I came to realize after Evie’s birth that my devotion to my career in science had become in large part an act, one that I put on, among other factors, because of my whole-hearted belief in what is popularly attributed to a feminist ideal of the high-achieving career woman, but I’ve since come to realize originates more from an out-of-control, greed-dominated corporate culture. Marissa Mayer famously went back to work after just a “few weeks,” and worked from home while still healing from delivery. Her decision to do this largely contributes to the idea of motherhood as merely a minor bump in the road of one’s career trajectory.
I went back to the office at six weeks. It’s not hyperbole to say that my every instinct cried out against walking out the door most mornings, and nights I mourned if I was home even five minutes late, for the precious hour we had together before bedtime. My experience illustrates why feminism is still needed in the U.S., one of four countries in the world without mandated paid maternity leave. This angle wasn’t lost on me at the time, but above all, I felt a furious, overwhelming sense of betrayal, by the feminist movement. [Read more...]
The Feminine Mystique: 40 years after the landmark book’s publication, Stephanie Coontz reflects on why gender equality stalled. On the positive side, a recent study suggests that menopause and grandmothering were critical to human evolution.
Diversity is Hot: NYC just wrapped up Fashion Week, and way too few women of color hit the runways.
Your Rights at Risk: Just in case you thought Mississippi was the only state passing legislation that severely endangers a woman’s right to choose, Alabama is here for you.
Exhibitionist Girls: Vulture on why Lena Dunham may be an iconic feminist but her nude scences aren’t “brave.”
No to Shame: On the other side of the world, feminist women are courageous in standing up for their human rights.
Hey Oscar! Women are talented behind the camera, too, yet the categories with no women or one woman nominated suggest an industry bias.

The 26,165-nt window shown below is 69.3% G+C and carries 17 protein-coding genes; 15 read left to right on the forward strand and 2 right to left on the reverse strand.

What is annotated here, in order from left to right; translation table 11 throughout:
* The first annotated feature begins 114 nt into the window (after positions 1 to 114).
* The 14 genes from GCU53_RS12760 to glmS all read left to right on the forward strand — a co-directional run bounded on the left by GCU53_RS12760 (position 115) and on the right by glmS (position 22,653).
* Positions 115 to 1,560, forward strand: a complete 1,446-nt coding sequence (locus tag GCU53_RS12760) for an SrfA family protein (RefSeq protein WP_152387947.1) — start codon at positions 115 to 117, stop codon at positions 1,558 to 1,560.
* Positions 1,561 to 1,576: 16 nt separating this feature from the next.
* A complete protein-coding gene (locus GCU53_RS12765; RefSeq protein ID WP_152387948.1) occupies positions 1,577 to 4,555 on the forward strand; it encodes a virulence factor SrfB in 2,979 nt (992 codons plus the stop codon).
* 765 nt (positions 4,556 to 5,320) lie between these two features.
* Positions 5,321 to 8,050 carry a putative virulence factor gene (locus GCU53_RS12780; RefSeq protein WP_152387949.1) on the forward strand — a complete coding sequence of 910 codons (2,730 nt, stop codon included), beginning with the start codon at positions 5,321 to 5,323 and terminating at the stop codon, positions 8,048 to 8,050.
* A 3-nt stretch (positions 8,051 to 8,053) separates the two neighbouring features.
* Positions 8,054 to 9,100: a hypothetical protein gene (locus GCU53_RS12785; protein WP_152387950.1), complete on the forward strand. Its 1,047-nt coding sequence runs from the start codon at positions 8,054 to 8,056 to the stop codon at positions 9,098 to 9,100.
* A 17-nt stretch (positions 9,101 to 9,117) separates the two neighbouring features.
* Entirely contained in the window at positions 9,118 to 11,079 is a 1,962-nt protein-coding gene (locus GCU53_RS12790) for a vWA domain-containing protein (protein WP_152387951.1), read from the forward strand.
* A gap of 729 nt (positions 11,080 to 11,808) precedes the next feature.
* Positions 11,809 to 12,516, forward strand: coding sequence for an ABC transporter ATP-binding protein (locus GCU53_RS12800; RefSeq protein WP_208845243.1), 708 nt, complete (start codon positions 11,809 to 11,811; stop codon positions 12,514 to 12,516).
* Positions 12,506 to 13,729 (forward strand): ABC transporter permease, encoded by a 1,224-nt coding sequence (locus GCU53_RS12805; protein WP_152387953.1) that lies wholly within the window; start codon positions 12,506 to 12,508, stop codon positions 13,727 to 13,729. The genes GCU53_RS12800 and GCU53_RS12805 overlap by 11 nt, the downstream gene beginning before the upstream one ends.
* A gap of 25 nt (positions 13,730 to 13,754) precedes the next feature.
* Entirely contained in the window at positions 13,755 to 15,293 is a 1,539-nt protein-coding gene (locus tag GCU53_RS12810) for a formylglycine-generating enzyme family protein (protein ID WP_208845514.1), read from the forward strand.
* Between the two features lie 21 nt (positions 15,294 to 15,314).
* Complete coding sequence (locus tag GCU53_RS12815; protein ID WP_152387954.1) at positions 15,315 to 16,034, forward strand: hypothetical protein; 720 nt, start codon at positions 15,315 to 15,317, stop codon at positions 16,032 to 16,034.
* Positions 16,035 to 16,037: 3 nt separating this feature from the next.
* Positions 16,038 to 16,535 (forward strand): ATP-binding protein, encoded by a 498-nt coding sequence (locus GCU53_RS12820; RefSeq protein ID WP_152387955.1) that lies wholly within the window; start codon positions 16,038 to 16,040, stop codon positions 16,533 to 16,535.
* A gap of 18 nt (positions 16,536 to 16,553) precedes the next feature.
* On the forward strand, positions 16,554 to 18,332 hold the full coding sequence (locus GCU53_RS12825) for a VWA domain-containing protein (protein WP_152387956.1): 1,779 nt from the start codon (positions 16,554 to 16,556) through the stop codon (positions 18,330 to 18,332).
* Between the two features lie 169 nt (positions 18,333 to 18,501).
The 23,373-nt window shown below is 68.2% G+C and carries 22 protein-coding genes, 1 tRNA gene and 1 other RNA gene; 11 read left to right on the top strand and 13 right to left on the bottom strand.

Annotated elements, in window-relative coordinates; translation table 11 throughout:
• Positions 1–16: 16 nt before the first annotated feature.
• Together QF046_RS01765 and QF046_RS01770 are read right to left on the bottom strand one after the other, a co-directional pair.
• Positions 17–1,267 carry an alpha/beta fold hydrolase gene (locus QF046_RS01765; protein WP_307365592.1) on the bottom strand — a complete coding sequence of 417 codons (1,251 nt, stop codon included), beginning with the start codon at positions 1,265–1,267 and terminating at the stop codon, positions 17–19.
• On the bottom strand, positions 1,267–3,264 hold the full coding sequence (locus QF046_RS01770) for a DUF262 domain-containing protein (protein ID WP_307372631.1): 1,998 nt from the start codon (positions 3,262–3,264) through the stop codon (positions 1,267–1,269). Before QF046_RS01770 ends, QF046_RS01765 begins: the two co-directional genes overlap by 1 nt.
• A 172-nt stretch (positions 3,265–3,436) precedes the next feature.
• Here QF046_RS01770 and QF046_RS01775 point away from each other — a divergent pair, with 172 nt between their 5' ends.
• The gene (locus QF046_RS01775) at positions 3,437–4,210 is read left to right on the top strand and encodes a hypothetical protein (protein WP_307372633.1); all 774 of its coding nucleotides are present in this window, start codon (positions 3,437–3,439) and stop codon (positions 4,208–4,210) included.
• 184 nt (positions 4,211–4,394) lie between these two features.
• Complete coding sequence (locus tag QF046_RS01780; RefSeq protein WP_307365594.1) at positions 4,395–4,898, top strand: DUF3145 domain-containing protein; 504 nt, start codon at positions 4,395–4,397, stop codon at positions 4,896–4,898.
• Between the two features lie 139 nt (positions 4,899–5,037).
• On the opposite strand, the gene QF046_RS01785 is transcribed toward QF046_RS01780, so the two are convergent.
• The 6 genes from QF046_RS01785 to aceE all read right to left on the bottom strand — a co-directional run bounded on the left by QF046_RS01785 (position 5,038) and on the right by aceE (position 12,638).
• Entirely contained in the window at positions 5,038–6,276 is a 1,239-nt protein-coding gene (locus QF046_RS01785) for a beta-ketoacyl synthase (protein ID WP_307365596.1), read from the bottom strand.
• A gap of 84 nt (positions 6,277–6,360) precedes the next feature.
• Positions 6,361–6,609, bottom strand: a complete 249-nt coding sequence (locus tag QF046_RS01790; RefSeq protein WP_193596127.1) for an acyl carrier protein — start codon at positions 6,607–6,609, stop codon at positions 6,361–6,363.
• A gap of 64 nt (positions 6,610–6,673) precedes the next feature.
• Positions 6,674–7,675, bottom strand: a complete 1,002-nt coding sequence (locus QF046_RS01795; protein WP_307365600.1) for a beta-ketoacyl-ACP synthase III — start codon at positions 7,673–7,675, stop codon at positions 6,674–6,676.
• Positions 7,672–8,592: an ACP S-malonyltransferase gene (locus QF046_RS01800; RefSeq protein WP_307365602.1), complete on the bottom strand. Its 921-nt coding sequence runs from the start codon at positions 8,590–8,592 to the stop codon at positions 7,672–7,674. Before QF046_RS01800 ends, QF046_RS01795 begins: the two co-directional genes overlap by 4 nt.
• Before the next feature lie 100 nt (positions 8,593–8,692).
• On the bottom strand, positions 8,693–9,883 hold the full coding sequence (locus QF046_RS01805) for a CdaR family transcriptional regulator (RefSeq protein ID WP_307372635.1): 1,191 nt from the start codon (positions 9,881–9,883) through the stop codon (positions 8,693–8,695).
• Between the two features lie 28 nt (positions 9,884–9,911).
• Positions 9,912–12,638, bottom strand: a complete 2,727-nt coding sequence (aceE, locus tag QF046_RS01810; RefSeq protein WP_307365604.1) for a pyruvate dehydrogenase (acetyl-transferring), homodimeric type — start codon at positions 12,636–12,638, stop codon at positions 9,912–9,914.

Leading up to the publication of our book, Sexy Feminism, on March 12, we’ll be sharing some short excerpts of it with you, the readers who helped make this book possible! Here, Jennifer’s “Feminist Confession” about trying a laser peel, one of the most popular cosmetic procedures available.
I spent years with a laser facial treatment on my wish list, but it remained far from possible for most of my twenties and thirties, thanks to the prohibitive $2,000 cost. But when I got my first book deal while I was still working at a well-paying full-time job, I found myself flush with disposable income. Regular taxis, luxurious dinners out, and overpriced designer jeans became part of my new reality, and I decided I would also choose one big-ticket indulgence before socking the rest of my newfound money away in my savings account. The winner was a laser treatment to smooth away the evidence of hard-fought battles with terrible teen acne.
I have a fancy dermatologist, the kind who’s quoted regularly in women’s magazines and who’s worth the hour-plus trip on the subway from Brooklyn to the Upper East Side of Manhattan, so I wasn’t worried about safety. The nurse who handles the outpatient cosmetic procedures at the office told me to expect some discomfort. She also advised me to take a few days to a week off work for recovery, because my face would be a little red, “like a sunburn”—a mantra everyone in the office would repeat often throughout the process. I’ve had sunburn. I could live with that.